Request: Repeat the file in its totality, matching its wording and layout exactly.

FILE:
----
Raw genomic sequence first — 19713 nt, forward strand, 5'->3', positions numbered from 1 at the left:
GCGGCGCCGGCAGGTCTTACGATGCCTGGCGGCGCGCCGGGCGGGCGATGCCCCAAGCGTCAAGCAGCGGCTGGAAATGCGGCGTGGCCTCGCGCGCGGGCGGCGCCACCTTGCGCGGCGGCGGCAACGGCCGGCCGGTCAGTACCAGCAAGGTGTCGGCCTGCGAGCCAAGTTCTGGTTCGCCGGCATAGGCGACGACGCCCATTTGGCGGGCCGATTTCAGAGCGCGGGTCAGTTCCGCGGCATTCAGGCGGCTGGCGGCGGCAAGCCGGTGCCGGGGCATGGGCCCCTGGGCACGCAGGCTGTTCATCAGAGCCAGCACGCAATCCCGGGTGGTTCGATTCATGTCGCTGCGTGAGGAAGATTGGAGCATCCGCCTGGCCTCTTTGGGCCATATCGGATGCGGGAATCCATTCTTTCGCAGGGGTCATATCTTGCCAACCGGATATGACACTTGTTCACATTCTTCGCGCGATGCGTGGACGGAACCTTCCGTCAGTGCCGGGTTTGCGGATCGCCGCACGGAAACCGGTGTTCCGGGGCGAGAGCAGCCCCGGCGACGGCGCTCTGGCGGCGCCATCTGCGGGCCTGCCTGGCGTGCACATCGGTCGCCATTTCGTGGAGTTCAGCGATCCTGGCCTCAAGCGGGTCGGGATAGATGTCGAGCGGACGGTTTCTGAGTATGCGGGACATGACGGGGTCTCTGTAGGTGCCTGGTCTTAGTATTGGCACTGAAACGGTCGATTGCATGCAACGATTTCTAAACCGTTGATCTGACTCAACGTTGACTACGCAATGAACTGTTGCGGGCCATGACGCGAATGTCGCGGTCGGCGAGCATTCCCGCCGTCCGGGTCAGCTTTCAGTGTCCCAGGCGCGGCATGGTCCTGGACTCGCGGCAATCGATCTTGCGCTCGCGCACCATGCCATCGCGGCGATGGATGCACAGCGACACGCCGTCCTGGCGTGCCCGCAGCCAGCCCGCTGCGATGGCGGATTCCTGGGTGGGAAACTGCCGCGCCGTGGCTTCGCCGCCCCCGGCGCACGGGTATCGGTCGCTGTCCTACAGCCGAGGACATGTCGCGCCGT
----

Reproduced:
Raw genomic sequence first — 19713 nt, forward strand, 5'->3', positions numbered from 1 at the left:
GCGGCGCCGGCAGGTCTTACGATGCCTGGCGGCGCGCCGGGCGGGCGATGCCCCAAGCGTCAAGCAGCGGCTGGAAATGCGGCGTGGCCTCGCGCGCGGGCGGCGCCACCTTGCGCGGCGGCGGCAACGGCCGGCCGGTCAGTACCAGCAAGGTGTCGGCCTGCGAGCCAAGTTCTGGTTCGCCGGCATAGGCGACGACGCCCATTTGGCGGGCCGATTTCAGAGCGCGGGTCAGTTCCGCGGCATTCAGGCGGCTGGCGGCGGCAAGCCGGTGCCGGGGCATGGGCCCCTGGGCACGCAGGCTGTTCATCAGAGCCAGCACGCAATCCCGGGTGGTTCGATTCATGTCGCTGCGTGAGGAAGATTGGAGCATCCGCCTGGCCTCTTTGGGCCATATCGGATGCGGGAATCCATTCTTTCGCAGGGGTCATATCTTGCCAACCGGATATGACACTTGTTCACATTCTTCGCGCGATGCGTGGACGGAACCTTCCGTCAGTGCCGGGTTTGCGGATCGCCGCACGGAAACCGGTGTTCCGGGGCGAGAGCAGCCCCGGCGACGGCGCTCTGGCGGCGCCATCTGCGGGCCTGCCTGGCGTGCACATCGGTCGCCATTTCGTGGAGTTCAGCGATCCTGGCCTCAAGCGGGTCGGGATAGATGTCGAGCGGACGGTTTCTGAGTATGCGGGACATGACGGGGTCTCTGTAGGTGCCTGGTCTTAGTATTGGCACTGAAACGGTCGATTGCATGCAACGATTTCTAAACCGTTGATCTGACTCAACGTTGACTACGCAATGAACTGTTGCGGGCCATGACGCGAATGTCGCGGTCGGCGAGCATTCCCGCCGTCCGGGTCAGCTTTCAGTGTCCCAGGCGCGGCATGGTCCTGGACTCGCGGCAATCGATCTTGCGCTCGCGCACCATGCCATCGCGGCGATGGATGCACAGCGACACGCCGTCCTGGCGTGCCCGCAGCCAGCCCGCTGCGATGGCGGATTCCTGGGTGGGAAACTGCCGCGCCGTGGCTTCGCCGCCCCCGGCGCACGGGTATCGGTCGCTGTCCTACAGCCGAGGACATGTCGCGCCGT